No Propaganda: Corporate Media Shouldn’t Serve as Public Relations Firms for the Police

NYPD. Photo Joi Ito, Wikimedia Commons 
On June 1, I wrote a commentary with 10 suggested policy changes–most are not new– that must be instituted as part of police reform following the brutal murder of George Floyd. One of the changes I proposed was an end of the use of the public information units in Police departments to feed lies to the public through less than discerning media outlets.
I’m happy to see that The Washington Post has just published an article on the same subject, under the headline “Journalists are reexamining their reliance on a longtime source…”
Let me excerpt from my June 1 commentary:
“When Eric Garner was killed on July 17, 2014, the first article about the incident published in The New York Times was based on a spin job by the NYPD. It referred to Garner’s weight as over 300 pounds. There was absolutely no mention of the chokehold. Under the headline ‘Staten Island Man Dies After Police Try to Arrest Him,’ the Times story read: ‘A Staten Island man died on Thursday after police officers tried to arrest him on the street not far from the Staten Island Ferry, the police said. The man, Eric Garner, 43, went into cardiac arrest as he was being placed into custody around 4:45 p.m. on Bay Street, across from Tompkinsville Park, the police said. He was pronounced dead a short time later at Richmond University Medical Center on Staten Island…’ published an editorial condemning the Times for parroting the NYPD spin job. That editorial was eventually deleted from our website by some hacker. We’ve always wondered who was behind that hack. (We’ve also wondered who was behind the deletion from our website of several other editorials including one critical of the NATO war on Libya–which war the Times fully supported–and one critical of the KONY2012 U.S.-coordinated propaganda campaign).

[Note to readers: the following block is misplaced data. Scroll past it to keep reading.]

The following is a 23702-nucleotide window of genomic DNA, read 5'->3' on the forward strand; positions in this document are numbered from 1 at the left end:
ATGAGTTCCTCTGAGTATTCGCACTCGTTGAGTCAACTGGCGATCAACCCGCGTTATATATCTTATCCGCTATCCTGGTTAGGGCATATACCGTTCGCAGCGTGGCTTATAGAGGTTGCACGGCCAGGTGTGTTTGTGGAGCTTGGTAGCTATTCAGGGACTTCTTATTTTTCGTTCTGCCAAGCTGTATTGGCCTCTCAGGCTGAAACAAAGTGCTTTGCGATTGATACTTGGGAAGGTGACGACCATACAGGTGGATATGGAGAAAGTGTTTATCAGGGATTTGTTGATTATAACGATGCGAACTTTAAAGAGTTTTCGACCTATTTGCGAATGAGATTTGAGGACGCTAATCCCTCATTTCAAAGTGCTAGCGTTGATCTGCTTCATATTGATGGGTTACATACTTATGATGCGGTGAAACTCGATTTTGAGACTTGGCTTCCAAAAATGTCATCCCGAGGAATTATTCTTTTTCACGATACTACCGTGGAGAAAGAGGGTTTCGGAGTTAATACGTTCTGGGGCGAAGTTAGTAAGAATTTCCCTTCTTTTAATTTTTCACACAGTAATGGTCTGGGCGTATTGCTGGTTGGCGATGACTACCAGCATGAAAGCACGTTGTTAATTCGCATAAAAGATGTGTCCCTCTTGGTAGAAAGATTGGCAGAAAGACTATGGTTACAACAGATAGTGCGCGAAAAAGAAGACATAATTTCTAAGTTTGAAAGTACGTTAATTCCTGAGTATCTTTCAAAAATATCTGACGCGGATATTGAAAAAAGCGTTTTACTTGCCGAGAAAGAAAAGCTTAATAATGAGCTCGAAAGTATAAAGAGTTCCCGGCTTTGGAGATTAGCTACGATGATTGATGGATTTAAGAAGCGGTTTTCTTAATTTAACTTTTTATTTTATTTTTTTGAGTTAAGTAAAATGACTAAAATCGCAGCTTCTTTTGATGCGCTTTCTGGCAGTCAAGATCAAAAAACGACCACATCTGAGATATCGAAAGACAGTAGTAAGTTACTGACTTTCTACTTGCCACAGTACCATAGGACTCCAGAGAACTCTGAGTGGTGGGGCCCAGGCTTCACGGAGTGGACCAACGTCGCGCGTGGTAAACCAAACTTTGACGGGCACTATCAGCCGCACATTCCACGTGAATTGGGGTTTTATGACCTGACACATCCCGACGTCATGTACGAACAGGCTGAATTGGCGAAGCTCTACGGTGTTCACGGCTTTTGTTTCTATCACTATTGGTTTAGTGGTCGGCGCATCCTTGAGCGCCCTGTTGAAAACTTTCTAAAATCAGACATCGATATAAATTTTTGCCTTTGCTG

Had the video not emerged showing Pantaleo lynching Garner with his arm, the NYPD initial spin job would have carried the day. Pantaleo might have gone on to kill a few more Black folk. Police departments must not get away with disseminating false information. How many executions of innocent Black people by police officers like Pantaleo and Chauvin throughout the U.S., historically, have been buried by such spin jobs?”
There is very little for me to add to my original commentary above.
I do have one suggestion though for major corporate media outlets including The Washington Post and The New York Times.
Have your editors and reporters work together to revisit past stories that seemed questionable but where in the end you decided to go with the police version of the narrative.
There may be many victims out there whose families deserve the truth. Justice delayed is better than justice denied.
There is one such New York case that we will discuss soon on The Black Star News.
Note: Readers if you have documentation about stories that have been misreported in the past based on police spin and propaganda contact [email protected] or [email protected] Follow me @allimadi

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